POP/ROCK: Joss Stone,"LP1" (Stone'd/Surfdog)

The British soul singer starts and ends "LP1," her first album for her own label, with songs calling for world peace. But peace between lovers is even harder to find. For most of the album she lets her big, smoky voice rip into songs of all-out romantic strife. She's an all-out belter, an unapologetic admirer of Janis Joplin's most heated moments; anything less than tragedy or fury leaves her sounding overwrought.

Stone shares production and songwriting with Dave Stewart of Eurythmics. He and a band of Nashville sidemen often situate Stone in Southern soul, with the 1970s cackle of a clavinet or the gospel underpinnings of piano and organ. The album's best songs are platforms for near-hysteria. With strings and backup vocals urging her on, Stone tearfully, angrily insists she won't "Cry Myself to Sleep"; by the end of "Last One to Know," she is almost screaming, "I don't want to be, I don't need to be in love!" Her voice is a loose cannon; "LP1" figures out how to aim it.


POP/ROCK: Sublime With Rome, "Yours Truly" (Fueled by Ramen)

Eric Wilson and Bud Gaugh would truly have been androids to reuse the Sublime name with some hack attempting to fill the late, visionary Brad Nowell's shoes. But Rome Ramirez, 23, is no hack. He's a fanciful upstart with a breathy croon that never annoys. So "Yours Truly" begins with a miracle, the expectations-exceeding "Panic," which nails the original Sublime's toothy edge and juggle of three styles in one song (ripping guitar and horn solos, too). But only two other tracks try to rock, making the album's other miracle, the huge-hit-in-waiting summer reggae "Lovers Rock," an achievement all Rome's. The rest of the album is mostly pleasant and too corny.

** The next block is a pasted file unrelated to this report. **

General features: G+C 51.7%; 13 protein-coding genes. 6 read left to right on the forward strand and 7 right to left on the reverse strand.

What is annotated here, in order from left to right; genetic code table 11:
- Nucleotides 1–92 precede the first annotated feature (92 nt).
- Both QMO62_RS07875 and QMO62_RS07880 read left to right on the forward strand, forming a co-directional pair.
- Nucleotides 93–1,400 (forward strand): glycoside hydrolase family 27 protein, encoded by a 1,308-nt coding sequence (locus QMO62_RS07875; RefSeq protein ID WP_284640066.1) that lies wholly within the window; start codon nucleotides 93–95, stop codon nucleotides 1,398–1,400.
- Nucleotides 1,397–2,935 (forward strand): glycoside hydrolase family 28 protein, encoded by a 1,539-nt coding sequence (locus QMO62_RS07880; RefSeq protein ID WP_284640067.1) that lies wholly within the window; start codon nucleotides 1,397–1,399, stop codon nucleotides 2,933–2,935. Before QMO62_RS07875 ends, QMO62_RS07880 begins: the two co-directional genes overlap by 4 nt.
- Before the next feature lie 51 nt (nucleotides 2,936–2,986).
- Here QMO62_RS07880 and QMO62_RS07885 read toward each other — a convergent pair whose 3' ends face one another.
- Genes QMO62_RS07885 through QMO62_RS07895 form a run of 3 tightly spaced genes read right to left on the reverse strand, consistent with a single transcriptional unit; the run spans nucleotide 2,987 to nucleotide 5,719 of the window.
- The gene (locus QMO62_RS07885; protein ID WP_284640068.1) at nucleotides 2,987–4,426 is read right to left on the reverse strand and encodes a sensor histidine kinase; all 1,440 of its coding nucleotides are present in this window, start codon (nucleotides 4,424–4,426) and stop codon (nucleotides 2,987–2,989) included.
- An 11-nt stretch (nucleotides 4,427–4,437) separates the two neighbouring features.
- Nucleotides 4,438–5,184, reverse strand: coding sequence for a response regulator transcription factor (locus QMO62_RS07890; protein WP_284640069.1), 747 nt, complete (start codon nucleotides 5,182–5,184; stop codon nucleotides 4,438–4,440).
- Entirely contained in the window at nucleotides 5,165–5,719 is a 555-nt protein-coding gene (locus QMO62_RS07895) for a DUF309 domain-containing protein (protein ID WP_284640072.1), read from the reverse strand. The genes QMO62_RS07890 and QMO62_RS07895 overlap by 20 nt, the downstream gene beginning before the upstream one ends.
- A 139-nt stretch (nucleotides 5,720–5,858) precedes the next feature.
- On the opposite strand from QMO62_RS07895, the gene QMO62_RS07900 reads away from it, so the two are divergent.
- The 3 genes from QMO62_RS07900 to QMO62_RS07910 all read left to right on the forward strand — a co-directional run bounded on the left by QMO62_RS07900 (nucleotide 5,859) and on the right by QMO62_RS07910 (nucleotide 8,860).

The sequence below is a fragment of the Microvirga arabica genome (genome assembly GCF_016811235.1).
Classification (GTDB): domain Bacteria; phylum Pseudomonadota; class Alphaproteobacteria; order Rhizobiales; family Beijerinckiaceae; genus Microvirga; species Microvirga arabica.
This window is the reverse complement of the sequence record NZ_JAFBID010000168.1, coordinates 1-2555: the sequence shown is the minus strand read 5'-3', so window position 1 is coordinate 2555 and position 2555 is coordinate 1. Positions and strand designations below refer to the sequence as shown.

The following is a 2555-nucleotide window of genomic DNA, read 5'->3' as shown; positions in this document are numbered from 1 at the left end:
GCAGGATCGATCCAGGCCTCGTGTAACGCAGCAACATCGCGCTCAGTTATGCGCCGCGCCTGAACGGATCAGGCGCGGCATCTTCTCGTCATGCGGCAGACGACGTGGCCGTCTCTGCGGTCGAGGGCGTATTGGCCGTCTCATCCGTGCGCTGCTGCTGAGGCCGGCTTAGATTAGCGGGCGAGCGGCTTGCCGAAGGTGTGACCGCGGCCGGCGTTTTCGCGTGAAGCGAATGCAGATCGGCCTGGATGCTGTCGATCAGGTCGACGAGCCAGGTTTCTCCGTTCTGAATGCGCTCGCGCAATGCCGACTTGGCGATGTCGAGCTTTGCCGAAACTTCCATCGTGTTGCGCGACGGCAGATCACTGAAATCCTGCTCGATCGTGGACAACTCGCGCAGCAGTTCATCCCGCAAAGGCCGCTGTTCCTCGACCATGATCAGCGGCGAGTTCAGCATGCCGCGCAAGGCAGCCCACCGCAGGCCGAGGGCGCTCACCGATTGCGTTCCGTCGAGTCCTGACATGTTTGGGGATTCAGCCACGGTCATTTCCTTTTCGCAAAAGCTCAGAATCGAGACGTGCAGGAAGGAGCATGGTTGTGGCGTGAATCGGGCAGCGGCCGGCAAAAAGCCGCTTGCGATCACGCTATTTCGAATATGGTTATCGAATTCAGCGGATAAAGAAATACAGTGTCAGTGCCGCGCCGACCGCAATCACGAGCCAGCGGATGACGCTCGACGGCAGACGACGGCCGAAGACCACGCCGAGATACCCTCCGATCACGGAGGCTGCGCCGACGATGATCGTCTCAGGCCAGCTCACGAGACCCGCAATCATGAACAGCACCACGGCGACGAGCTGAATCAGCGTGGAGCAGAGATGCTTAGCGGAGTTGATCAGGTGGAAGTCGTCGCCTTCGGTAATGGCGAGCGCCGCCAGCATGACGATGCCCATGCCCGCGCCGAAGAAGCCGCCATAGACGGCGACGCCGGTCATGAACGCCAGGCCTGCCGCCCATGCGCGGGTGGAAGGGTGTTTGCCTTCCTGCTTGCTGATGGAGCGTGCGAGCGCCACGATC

FOLK: Tom Morello, "Union Town" (New West)

The Rage Against the Machine guitarist has a long history as an activist, so it was no surprise that he turned up at a rally last February in Madison, Wis., protesting efforts to restrict union rights. Morello was so galvanized by the experience that he quickly recorded this EP, with profits benefiting the America Votes Labor Unity Fund. It consists of five covers and three originals, mostly fist-raising, folk-punk exhortations. Though Morello's blunt originals don't leave much room for poetry or subtlety, his "Union Song" invokes a certain rabble-rousing spirit that Billy Bragg surely would recognize. Morello's functional baritone is best suited to evoking Bruce Springsteen's somber "The Ghost of Tom Joad" album on working-man classics "I Dreamed I Saw Joe Hill Last Night" and "Which Side Are You On?" He also digs up the most caustic verses in Woody Guthrie's "This Land Is Your Land," reminding listeners that the troubadour's anthem was as much a protest as a promise.